Supper Clubs

When I told friends that I’ve been researching Supper Clubs, their responses ranged from intrigue at trying something new, to trepidation of dining at a secret location with strangers.

Historically born out of out of paladares of Cuba, cities including London, New York and Amsterdam were quick to popularise the idea of Supper Clubs. As a pop-up dining experience that caters for individual tastes, Supper Clubs have evolved as an alternative to ordinary restaurants or stuffy dinner parties. With a recent survey by YouGov revealing that 40% of us now think that dinner parties are too expensive, time-consuming and stressful to bother with, Supper Clubs are most definitely here to stay.

 I am lucky enough to have a great Supper Club close by in Warwickshire. Inspired by the idea of sharing good food, every month Alex and Sara Chambers throw open the doors of their home for the Squisito Supper Club. As owners of Squisito Deli, the couple extend their love of Italian cuisine to foodies who join them for a five course meal.

Squisito Supper Club menus make the most of fresh seasonal produce that is also prepared with the Slow Food ethos. Frolesworth free range chicken with green olives and Squisito preserved lemon, Sardinian pecorino with pink peppercorns and Warwickshire honey have all featured on their menus.

 Squisito is the only Supper Club that I am aware of in Warwickshire, but there are a few more running in Birmingham.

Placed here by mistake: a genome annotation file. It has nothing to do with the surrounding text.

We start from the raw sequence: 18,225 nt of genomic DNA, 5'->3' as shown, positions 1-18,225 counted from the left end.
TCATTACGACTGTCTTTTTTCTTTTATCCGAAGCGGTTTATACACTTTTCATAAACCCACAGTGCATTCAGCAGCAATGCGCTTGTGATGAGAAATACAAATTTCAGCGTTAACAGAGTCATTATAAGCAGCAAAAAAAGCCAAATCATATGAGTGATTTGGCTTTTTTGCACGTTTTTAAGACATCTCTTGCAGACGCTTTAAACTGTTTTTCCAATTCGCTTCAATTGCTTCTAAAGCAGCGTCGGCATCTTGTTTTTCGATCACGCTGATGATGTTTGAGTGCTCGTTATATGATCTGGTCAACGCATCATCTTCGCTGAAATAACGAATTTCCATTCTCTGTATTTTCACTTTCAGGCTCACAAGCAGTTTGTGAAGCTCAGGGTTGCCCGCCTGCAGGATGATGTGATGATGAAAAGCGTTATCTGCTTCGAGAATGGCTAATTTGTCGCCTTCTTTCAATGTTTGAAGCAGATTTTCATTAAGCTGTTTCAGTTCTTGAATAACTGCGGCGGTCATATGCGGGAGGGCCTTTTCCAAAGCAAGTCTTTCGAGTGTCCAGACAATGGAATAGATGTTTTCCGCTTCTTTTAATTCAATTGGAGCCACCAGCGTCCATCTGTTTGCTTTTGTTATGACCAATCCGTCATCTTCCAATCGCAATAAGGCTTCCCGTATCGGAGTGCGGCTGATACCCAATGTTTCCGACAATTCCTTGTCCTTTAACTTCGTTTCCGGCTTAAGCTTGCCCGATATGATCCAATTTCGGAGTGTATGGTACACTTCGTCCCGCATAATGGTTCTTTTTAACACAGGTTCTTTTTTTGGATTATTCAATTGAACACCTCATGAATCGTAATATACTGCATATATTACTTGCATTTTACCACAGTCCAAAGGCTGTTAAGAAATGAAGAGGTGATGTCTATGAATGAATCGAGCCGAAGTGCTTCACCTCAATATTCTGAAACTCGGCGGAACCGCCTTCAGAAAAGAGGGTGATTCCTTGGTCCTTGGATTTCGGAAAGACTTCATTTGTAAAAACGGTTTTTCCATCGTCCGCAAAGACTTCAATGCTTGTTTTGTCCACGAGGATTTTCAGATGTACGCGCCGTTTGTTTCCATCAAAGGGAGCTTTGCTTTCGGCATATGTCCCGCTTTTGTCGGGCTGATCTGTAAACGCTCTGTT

The Tan Rosie Caribbean Supper Club is a chance to sample Caribbean dishes from Jamaica, Grenada, Trinidad and Cuba in the hosts’ living room in Erdington. Chef Monica says that their Supper Club is “a great way to eat fantastic home-cooked food, meet new people and broaden your knowledge of Caribbean food in a fun, friendly and safe environment.” You can also try their recipes at home from their new book, Tan Rosie Caribbean Supper Club Recipe Book for £8.99 on Amazon.









Over in Bearwood, baked scallops and prawns in saffron cream and duck in balsamic syrup with dauphinoise potatoes were main courses for the first R & R Supper Club held at the end of May. Cake maker Rachel (one of the Crafty Muthas) and professional chef Richard have teamed up to run a new monthly Supper Club for up to 20 people. Rachel says that guests can expect “a five to six course meal served over a good three to four hours with background music, atmospheric surroundings and plenty of chat!”

So what makes a successful Supper Club? Genial hosts who genuinely food and cooking, a popular cuisine and chance to try something new seem to be the winning combinations. With a bring your own drinks policy, you can expect to pay around £25 for a truly memorable Supper Club evening.

Enjoy the experience and check to find your nearest Supper Club or follow foodies on Twitter.


3 thoughts on “Supper Clubs

  1. Thank you very much for discovering such a concept. I was wondering sometime ago if it was possible to make some underground party without knowing about the concept, and now I can search for on Google. Would be interesting to make some Spanish dinner someday 🙂


  2. Pingback: Midlands Gourmet Girl | Tan Rosie

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